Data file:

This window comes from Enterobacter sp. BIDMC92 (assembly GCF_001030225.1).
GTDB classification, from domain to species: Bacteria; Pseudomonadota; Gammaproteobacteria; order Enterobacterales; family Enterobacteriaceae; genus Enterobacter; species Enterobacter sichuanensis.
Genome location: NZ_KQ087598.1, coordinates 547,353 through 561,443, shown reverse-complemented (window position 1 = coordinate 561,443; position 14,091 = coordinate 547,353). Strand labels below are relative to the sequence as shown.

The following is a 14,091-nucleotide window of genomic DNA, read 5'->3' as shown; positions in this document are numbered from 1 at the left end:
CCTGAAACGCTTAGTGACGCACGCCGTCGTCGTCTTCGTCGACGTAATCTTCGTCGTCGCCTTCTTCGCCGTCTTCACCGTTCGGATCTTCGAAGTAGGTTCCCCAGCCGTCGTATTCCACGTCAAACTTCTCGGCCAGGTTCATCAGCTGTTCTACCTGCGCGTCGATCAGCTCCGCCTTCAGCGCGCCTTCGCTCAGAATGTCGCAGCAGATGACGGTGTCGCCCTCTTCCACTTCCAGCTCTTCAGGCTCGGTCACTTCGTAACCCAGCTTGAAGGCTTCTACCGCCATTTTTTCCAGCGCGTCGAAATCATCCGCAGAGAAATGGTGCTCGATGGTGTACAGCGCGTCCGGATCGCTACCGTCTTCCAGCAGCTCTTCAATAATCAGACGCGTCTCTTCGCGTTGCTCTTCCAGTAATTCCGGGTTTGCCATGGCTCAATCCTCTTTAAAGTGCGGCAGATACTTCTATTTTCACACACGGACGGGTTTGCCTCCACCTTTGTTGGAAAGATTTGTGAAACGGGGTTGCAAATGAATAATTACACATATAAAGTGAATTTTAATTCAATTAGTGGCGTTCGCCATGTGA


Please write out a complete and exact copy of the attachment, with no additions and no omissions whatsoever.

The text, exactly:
This window comes from Enterobacter sp. BIDMC92 (assembly GCF_001030225.1).
GTDB classification, from domain to species: Bacteria; Pseudomonadota; Gammaproteobacteria; order Enterobacterales; family Enterobacteriaceae; genus Enterobacter; species Enterobacter sichuanensis.
Genome location: NZ_KQ087598.1, coordinates 547,353 through 561,443, shown reverse-complemented (window position 1 = coordinate 561,443; position 14,091 = coordinate 547,353). Strand labels below are relative to the sequence as shown.

The following is a 14,091-nucleotide window of genomic DNA, read 5'->3' as shown; positions in this document are numbered from 1 at the left end:
CCTGAAACGCTTAGTGACGCACGCCGTCGTCGTCTTCGTCGACGTAATCTTCGTCGTCGCCTTCTTCGCCGTCTTCACCGTTCGGATCTTCGAAGTAGGTTCCCCAGCCGTCGTATTCCACGTCAAACTTCTCGGCCAGGTTCATCAGCTGTTCTACCTGCGCGTCGATCAGCTCCGCCTTCAGCGCGCCTTCGCTCAGAATGTCGCAGCAGATGACGGTGTCGCCCTCTTCCACTTCCAGCTCTTCAGGCTCGGTCACTTCGTAACCCAGCTTGAAGGCTTCTACCGCCATTTTTTCCAGCGCGTCGAAATCATCCGCAGAGAAATGGTGCTCGATGGTGTACAGCGCGTCCGGATCGCTACCGTCTTCCAGCAGCTCTTCAATAATCAGACGCGTCTCTTCGCGTTGCTCTTCCAGTAATTCCGGGTTTGCCATGGCTCAATCCTCTTTAAAGTGCGGCAGATACTTCTATTTTCACACACGGACGGGTTTGCCTCCACCTTTGTTGGAAAGATTTGTGAAACGGGGTTGCAAATGAATAATTACACATATAAAGTGAATTTTAATTCAATTAGTGGCGTTCGCCATGTGA